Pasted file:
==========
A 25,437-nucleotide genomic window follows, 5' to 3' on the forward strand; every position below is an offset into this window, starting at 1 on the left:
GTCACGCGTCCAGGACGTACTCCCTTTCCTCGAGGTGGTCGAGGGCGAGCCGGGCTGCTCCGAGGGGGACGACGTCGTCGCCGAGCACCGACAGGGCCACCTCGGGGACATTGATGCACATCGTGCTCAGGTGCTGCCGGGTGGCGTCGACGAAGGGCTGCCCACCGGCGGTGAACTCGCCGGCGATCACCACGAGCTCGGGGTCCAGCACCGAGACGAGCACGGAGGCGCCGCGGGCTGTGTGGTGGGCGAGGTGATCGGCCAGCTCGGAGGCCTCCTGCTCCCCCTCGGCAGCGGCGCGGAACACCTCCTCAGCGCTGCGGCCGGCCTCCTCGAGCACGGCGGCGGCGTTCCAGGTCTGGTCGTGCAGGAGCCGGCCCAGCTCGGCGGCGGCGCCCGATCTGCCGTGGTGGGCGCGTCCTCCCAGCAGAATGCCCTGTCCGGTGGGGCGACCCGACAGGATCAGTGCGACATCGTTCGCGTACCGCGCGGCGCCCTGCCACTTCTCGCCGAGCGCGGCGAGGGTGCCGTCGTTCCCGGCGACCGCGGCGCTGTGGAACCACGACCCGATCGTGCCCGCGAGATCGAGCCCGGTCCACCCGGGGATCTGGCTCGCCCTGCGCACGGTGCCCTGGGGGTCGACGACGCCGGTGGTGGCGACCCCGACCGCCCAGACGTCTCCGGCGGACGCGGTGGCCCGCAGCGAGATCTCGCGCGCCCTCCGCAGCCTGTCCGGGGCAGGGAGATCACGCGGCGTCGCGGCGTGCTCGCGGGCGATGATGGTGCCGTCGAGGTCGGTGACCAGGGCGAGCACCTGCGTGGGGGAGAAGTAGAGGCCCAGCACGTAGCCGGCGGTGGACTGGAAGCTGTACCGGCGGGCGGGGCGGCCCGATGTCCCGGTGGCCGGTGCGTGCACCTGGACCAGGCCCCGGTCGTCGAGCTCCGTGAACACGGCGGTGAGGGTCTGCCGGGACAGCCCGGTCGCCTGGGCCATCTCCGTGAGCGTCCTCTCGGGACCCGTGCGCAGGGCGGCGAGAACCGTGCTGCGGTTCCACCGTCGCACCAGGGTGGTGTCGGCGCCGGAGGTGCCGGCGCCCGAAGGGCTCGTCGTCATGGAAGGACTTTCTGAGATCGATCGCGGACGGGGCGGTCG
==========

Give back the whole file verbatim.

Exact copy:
A 25,437-nucleotide genomic window follows, 5' to 3' on the forward strand; every position below is an offset into this window, starting at 1 on the left:
GTCACGCGTCCAGGACGTACTCCCTTTCCTCGAGGTGGTCGAGGGCGAGCCGGGCTGCTCCGAGGGGGACGACGTCGTCGCCGAGCACCGACAGGGCCACCTCGGGGACATTGATGCACATCGTGCTCAGGTGCTGCCGGGTGGCGTCGACGAAGGGCTGCCCACCGGCGGTGAACTCGCCGGCGATCACCACGAGCTCGGGGTCCAGCACCGAGACGAGCACGGAGGCGCCGCGGGCTGTGTGGTGGGCGAGGTGATCGGCCAGCTCGGAGGCCTCCTGCTCCCCCTCGGCAGCGGCGCGGAACACCTCCTCAGCGCTGCGGCCGGCCTCCTCGAGCACGGCGGCGGCGTTCCAGGTCTGGTCGTGCAGGAGCCGGCCCAGCTCGGCGGCGGCGCCCGATCTGCCGTGGTGGGCGCGTCCTCCCAGCAGAATGCCCTGTCCGGTGGGGCGACCCGACAGGATCAGTGCGACATCGTTCGCGTACCGCGCGGCGCCCTGCCACTTCTCGCCGAGCGCGGCGAGGGTGCCGTCGTTCCCGGCGACCGCGGCGCTGTGGAACCACGACCCGATCGTGCCCGCGAGATCGAGCCCGGTCCACCCGGGGATCTGGCTCGCCCTGCGCACGGTGCCCTGGGGGTCGACGACGCCGGTGGTGGCGACCCCGACCGCCCAGACGTCTCCGGCGGACGCGGTGGCCCGCAGCGAGATCTCGCGCGCCCTCCGCAGCCTGTCCGGGGCAGGGAGATCACGCGGCGTCGCGGCGTGCTCGCGGGCGATGATGGTGCCGTCGAGGTCGGTGACCAGGGCGAGCACCTGCGTGGGGGAGAAGTAGAGGCCCAGCACGTAGCCGGCGGTGGACTGGAAGCTGTACCGGCGGGCGGGGCGGCCCGATGTCCCGGTGGCCGGTGCGTGCACCTGGACCAGGCCCCGGTCGTCGAGCTCCGTGAACACGGCGGTGAGGGTCTGCCGGGACAGCCCGGTCGCCTGGGCCATCTCCGTGAGCGTCCTCTCGGGACCCGTGCGCAGGGCGGCGAGAACCGTGCTGCGGTTCCACCGTCGCACCAGGGTGGTGTCGGCGCCGGAGGTGCCGGCGCCCGAAGGGCTCGTCGTCATGGAAGGACTTTCTGAGATCGATCGCGGACGGGGCGGTCG